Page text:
Interviews explain that Beukes’s decision to stay away from the larger implications of the loss of most of the world’s men is intentional: “I didn’t want to tell a story that was all about the world, or the characters changing it…. but rather about the ordinary people caught up in that world.” On these criteria, the book succeeds. Even in their dramatically changed circumstances, Cole and Miles feel familiar, recognizable as ordinary people of our world. Long-married Cole is always thinking of what her husband would say in a given situation, even several years after his death; 12-year-old Miles is caught on the cusp between child and adult, obedience and rebellion, dependence and independence.
Beukes also describes how there were two threads of the story she found most engaging to work with from a feminist perspective: “flipping the narrative, where suddenly Miles’s bodily autonomy and agency are under threat because people are treating him as a commodity, a reproductive resource, a sex object, a matter of ‘future security.’ And… the idea of how a world of women is not necessarily going to be a kinder, gentler, friendship-bracelet and communal gardens kinda place.”
The issue readers intrigued by the world-of-women premise may have with Afterland is that both of those threads are fairly straightforward. The wrongness of authorities attempting to hijack bodily autonomy is appalling no matter the gender of the individual or group experiencing the hijacking. And there is no indication a world run by women would be, especially after only three years without men, substantially different from ours. So the pandemic of Afterland, as much as it may have changed the fictional world on the whole, has not added much dimension to the slivers of that world we see on the page.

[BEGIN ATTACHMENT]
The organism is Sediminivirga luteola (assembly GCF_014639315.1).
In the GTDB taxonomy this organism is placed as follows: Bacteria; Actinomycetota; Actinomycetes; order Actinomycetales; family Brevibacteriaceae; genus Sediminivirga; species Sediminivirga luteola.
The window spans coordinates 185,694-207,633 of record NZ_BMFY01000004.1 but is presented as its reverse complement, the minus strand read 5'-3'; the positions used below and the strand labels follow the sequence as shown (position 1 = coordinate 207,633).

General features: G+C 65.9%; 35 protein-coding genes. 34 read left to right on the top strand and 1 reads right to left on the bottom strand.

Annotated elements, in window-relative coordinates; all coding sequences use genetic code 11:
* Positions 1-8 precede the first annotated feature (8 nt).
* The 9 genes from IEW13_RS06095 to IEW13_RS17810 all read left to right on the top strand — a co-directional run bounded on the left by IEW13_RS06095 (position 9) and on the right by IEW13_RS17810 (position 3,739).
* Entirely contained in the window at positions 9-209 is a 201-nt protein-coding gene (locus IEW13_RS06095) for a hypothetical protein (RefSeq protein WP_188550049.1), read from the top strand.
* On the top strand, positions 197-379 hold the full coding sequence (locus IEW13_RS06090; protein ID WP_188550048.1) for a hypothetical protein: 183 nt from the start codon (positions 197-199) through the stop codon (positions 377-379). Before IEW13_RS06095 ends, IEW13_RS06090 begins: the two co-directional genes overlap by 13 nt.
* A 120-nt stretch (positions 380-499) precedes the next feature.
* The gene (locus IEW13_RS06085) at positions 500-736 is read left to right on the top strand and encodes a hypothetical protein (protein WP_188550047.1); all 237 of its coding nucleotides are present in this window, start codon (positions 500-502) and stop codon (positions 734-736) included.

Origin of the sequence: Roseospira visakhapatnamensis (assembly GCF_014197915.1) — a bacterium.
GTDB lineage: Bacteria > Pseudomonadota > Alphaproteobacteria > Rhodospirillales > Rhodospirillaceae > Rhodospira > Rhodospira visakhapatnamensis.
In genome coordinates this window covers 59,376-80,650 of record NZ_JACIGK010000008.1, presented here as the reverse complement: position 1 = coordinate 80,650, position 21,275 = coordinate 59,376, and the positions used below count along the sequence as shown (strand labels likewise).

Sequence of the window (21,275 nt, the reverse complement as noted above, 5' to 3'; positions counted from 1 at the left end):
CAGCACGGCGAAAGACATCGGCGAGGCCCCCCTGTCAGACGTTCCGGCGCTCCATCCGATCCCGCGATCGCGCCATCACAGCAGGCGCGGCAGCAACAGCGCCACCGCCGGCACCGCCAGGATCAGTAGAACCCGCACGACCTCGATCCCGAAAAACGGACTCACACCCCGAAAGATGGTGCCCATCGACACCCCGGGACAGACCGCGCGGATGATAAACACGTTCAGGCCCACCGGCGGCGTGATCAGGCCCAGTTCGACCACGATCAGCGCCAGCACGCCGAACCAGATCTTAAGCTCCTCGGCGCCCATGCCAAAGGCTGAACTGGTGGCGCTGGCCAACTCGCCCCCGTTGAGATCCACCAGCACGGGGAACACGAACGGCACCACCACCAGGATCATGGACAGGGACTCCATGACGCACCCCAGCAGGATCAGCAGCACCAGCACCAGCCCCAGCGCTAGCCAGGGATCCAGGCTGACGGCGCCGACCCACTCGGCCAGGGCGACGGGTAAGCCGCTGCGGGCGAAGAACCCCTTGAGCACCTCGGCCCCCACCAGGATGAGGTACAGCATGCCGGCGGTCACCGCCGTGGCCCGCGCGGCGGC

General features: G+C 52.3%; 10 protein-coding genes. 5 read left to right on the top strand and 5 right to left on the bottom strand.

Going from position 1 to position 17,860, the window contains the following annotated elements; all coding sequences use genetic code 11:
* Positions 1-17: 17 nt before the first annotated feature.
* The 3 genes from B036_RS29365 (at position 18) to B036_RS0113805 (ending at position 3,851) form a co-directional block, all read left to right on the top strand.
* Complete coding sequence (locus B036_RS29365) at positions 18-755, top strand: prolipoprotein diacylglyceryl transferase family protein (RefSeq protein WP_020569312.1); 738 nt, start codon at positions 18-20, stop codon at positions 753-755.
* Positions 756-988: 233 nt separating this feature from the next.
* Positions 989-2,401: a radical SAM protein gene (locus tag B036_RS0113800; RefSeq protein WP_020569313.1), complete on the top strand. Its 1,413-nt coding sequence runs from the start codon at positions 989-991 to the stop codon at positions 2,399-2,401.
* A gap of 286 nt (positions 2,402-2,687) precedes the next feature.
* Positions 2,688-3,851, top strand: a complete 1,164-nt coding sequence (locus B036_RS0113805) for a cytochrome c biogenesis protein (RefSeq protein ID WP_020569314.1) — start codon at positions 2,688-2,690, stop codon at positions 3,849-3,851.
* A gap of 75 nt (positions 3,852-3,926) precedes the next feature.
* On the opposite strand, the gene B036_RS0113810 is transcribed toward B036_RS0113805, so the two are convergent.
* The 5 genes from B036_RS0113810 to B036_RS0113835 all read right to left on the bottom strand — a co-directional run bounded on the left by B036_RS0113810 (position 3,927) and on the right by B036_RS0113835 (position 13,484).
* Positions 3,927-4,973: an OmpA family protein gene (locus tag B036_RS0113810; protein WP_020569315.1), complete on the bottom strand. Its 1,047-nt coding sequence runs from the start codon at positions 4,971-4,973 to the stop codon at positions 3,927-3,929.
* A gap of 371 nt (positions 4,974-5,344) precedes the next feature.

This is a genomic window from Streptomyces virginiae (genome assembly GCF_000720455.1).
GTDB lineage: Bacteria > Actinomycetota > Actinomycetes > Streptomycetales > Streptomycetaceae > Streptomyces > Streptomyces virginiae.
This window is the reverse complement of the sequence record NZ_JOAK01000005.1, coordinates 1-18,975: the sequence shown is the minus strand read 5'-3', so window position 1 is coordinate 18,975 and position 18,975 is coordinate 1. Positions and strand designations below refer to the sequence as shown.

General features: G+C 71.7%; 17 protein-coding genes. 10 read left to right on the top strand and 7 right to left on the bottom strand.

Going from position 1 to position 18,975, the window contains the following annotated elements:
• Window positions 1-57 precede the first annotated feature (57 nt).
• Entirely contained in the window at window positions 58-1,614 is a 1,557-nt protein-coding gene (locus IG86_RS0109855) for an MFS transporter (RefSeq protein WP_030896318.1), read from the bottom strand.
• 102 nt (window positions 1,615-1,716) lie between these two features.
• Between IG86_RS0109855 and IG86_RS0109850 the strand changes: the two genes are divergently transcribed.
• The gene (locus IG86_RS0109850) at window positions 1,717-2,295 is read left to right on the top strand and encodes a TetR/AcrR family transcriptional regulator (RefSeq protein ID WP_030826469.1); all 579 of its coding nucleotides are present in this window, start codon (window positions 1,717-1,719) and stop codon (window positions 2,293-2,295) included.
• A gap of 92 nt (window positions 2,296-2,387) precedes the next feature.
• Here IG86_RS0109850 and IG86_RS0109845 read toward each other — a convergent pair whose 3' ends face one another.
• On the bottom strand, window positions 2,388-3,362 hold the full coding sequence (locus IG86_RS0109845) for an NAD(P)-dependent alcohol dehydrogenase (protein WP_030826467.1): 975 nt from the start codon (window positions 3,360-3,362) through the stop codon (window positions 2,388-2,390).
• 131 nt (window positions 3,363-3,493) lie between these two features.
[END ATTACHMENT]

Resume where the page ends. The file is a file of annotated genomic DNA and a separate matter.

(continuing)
With such a tight focus on Cole, Miles and Billie, the reader’s enjoyment of Afterland will depend heavily on their feelings about these three characters. Early in the book, I found myself looking forward most to Billie’s sections. She’s a villain in the vein of certain Stephen King characters, the humans who become scarier than any supernatural force by rejecting what makes them human. But I’d been hoping for a complexity in Billie I never found, and by midway through the book, her tendency to get innocent (and some not-so-innocent, it’s true) people killed in the interest of saving her own skin became not just unpleasant but repetitive. When Billie thinks to herself that she just wants “to get Miles back safe to Mrs. A., wrap this whole ugly mess up, get paid, and find somewhere with a beautiful beach and cocktails,” it doesn’t exactly read like a memorable villain’s manifesto.
Too timely for some readers, not timely enough for others, I imagine Afterland might have trouble finding its audience in the current environment. Which, prescient or not, is not a future that any writer would hope for. Like Cole and Miles, we’re forced to contend with an immediate present that is uncomfortable, unaccommodating and dangerous. Like them, we also need hope of a better future to carry us forward. Whether or not Beukes presents the wider world of Afterland, the wider world available to readers can’t be escaped; as relentless as the pace of this thriller might be, it can never truly take us away.
By Lauren Beukes
Published July 28, 2020